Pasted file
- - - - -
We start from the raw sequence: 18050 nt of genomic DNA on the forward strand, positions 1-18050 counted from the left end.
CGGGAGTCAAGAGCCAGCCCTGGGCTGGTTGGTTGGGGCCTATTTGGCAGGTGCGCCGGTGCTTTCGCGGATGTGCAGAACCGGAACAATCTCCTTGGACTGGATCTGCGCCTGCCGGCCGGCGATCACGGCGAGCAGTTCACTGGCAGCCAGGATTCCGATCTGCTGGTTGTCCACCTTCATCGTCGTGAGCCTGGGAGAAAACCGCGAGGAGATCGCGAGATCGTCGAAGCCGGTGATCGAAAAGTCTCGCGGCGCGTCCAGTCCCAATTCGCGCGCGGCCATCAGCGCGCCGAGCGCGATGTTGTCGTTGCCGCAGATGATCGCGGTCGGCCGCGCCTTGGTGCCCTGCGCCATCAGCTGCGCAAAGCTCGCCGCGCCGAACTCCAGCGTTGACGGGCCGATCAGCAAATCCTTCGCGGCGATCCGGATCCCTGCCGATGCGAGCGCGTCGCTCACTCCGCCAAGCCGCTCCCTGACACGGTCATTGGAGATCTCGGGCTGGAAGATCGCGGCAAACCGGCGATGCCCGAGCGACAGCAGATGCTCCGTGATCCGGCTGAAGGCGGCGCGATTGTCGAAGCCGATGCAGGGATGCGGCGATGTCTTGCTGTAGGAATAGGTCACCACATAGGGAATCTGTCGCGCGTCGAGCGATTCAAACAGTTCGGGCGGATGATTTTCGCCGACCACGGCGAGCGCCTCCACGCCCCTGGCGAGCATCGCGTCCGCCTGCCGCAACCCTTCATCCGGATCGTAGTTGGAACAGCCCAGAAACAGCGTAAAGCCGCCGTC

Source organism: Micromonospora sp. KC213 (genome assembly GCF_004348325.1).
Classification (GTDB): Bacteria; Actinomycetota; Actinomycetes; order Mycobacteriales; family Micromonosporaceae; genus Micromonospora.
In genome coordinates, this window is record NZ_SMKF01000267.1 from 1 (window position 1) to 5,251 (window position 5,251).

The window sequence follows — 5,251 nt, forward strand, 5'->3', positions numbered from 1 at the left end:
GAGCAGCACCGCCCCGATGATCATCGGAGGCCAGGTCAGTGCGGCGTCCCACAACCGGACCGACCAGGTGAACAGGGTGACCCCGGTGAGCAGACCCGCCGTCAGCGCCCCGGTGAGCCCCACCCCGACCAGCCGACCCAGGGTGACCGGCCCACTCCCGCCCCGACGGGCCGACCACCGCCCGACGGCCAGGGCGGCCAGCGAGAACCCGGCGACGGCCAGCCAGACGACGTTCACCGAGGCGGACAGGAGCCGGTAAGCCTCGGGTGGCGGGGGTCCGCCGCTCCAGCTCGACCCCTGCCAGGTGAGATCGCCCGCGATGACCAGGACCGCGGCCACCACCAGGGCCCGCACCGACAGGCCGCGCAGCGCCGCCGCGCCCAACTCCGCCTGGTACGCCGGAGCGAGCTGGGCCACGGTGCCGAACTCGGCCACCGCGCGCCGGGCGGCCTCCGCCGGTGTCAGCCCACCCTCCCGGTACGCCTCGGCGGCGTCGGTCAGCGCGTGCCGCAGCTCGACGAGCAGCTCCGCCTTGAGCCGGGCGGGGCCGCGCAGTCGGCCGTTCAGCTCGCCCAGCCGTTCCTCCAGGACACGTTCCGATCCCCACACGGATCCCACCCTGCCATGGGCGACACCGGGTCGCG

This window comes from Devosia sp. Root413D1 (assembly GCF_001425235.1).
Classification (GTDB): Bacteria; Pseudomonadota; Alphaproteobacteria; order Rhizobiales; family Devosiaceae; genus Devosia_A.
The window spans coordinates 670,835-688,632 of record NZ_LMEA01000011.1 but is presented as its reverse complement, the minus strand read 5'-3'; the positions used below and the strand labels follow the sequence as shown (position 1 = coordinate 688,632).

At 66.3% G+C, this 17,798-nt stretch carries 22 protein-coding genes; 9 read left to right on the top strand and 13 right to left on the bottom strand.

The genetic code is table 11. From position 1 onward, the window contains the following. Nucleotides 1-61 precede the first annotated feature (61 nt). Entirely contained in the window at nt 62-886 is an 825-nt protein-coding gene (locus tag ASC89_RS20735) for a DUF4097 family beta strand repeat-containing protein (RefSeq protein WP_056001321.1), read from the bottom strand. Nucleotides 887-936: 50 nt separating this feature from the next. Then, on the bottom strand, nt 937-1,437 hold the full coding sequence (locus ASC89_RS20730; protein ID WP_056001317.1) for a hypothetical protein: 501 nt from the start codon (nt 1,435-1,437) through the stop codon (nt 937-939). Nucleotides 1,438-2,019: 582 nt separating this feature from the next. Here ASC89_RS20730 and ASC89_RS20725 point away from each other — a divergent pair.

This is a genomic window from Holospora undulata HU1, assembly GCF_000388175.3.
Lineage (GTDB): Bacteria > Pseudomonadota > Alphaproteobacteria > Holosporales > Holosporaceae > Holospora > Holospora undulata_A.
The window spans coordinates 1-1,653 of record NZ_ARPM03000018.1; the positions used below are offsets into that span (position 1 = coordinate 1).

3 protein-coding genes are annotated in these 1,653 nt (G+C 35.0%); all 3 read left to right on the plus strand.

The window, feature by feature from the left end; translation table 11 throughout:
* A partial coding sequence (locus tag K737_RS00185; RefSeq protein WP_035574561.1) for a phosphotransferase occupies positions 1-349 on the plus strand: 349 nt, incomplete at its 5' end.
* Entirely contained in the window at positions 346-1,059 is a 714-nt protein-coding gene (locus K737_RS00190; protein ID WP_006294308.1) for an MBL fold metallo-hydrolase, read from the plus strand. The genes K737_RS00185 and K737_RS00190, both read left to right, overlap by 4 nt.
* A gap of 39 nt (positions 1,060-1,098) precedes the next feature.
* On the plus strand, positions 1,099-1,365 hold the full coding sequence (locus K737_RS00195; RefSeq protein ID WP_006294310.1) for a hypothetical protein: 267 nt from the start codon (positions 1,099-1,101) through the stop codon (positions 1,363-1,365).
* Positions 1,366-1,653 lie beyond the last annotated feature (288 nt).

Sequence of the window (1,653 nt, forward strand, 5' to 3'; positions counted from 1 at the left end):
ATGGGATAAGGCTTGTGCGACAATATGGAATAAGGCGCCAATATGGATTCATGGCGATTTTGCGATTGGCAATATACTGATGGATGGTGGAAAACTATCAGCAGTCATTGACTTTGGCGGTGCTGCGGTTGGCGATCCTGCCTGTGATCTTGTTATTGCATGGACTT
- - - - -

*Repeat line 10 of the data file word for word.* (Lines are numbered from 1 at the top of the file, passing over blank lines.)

The window spans coordinates 670,835-688,632 of record NZ_LMEA01000011.1 but is presented as its reverse complement, the minus strand read 5'-3'; the positions used below and the strand labels follow the sequence as shown (position 1 = coordinate 688,632).